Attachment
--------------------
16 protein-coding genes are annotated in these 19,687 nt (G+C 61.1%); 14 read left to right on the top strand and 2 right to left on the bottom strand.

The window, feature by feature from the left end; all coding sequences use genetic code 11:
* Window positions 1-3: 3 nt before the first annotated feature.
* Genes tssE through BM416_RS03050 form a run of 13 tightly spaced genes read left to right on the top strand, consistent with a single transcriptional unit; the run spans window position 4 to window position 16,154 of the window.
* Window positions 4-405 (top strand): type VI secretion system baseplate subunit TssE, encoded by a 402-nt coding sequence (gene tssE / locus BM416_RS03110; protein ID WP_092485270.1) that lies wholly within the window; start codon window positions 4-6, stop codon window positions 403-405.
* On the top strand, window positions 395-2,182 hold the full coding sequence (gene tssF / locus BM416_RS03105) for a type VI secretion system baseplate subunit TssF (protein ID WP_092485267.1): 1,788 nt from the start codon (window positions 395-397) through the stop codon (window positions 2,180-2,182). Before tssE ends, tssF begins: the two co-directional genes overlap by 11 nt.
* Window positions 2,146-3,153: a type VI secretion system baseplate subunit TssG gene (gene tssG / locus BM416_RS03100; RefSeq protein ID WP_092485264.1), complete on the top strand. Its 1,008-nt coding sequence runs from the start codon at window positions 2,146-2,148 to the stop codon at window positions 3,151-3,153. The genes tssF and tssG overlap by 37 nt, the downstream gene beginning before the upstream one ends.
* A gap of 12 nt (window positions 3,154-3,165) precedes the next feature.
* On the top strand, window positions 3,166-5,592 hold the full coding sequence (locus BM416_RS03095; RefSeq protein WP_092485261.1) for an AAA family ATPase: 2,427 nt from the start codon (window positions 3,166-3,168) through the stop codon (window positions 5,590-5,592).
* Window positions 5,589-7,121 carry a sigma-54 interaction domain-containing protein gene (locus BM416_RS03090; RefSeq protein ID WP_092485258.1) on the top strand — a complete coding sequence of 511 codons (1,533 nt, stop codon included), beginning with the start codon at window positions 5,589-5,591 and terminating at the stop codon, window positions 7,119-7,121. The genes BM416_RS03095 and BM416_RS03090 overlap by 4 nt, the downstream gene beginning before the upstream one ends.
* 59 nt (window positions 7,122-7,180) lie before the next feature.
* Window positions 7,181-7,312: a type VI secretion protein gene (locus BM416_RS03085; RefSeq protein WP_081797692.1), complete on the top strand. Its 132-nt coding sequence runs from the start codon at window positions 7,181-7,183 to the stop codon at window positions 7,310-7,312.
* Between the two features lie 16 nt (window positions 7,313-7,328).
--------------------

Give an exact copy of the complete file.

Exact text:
16 protein-coding genes are annotated in these 19,687 nt (G+C 61.1%); 14 read left to right on the top strand and 2 right to left on the bottom strand.

The window, feature by feature from the left end; all coding sequences use genetic code 11:
* Window positions 1-3: 3 nt before the first annotated feature.
* Genes tssE through BM416_RS03050 form a run of 13 tightly spaced genes read left to right on the top strand, consistent with a single transcriptional unit; the run spans window position 4 to window position 16,154 of the window.
* Window positions 4-405 (top strand): type VI secretion system baseplate subunit TssE, encoded by a 402-nt coding sequence (gene tssE / locus BM416_RS03110; protein ID WP_092485270.1) that lies wholly within the window; start codon window positions 4-6, stop codon window positions 403-405.
* On the top strand, window positions 395-2,182 hold the full coding sequence (gene tssF / locus BM416_RS03105) for a type VI secretion system baseplate subunit TssF (protein ID WP_092485267.1): 1,788 nt from the start codon (window positions 395-397) through the stop codon (window positions 2,180-2,182). Before tssE ends, tssF begins: the two co-directional genes overlap by 11 nt.
* Window positions 2,146-3,153: a type VI secretion system baseplate subunit TssG gene (gene tssG / locus BM416_RS03100; RefSeq protein ID WP_092485264.1), complete on the top strand. Its 1,008-nt coding sequence runs from the start codon at window positions 2,146-2,148 to the stop codon at window positions 3,151-3,153. The genes tssF and tssG overlap by 37 nt, the downstream gene beginning before the upstream one ends.
* A gap of 12 nt (window positions 3,154-3,165) precedes the next feature.
* On the top strand, window positions 3,166-5,592 hold the full coding sequence (locus BM416_RS03095; RefSeq protein WP_092485261.1) for an AAA family ATPase: 2,427 nt from the start codon (window positions 3,166-3,168) through the stop codon (window positions 5,590-5,592).
* Window positions 5,589-7,121 carry a sigma-54 interaction domain-containing protein gene (locus BM416_RS03090; RefSeq protein ID WP_092485258.1) on the top strand — a complete coding sequence of 511 codons (1,533 nt, stop codon included), beginning with the start codon at window positions 5,589-5,591 and terminating at the stop codon, window positions 7,119-7,121. The genes BM416_RS03095 and BM416_RS03090 overlap by 4 nt, the downstream gene beginning before the upstream one ends.
* 59 nt (window positions 7,122-7,180) lie before the next feature.
* Window positions 7,181-7,312: a type VI secretion protein gene (locus BM416_RS03085; RefSeq protein WP_081797692.1), complete on the top strand. Its 132-nt coding sequence runs from the start codon at window positions 7,181-7,183 to the stop codon at window positions 7,310-7,312.
* Between the two features lie 16 nt (window positions 7,313-7,328).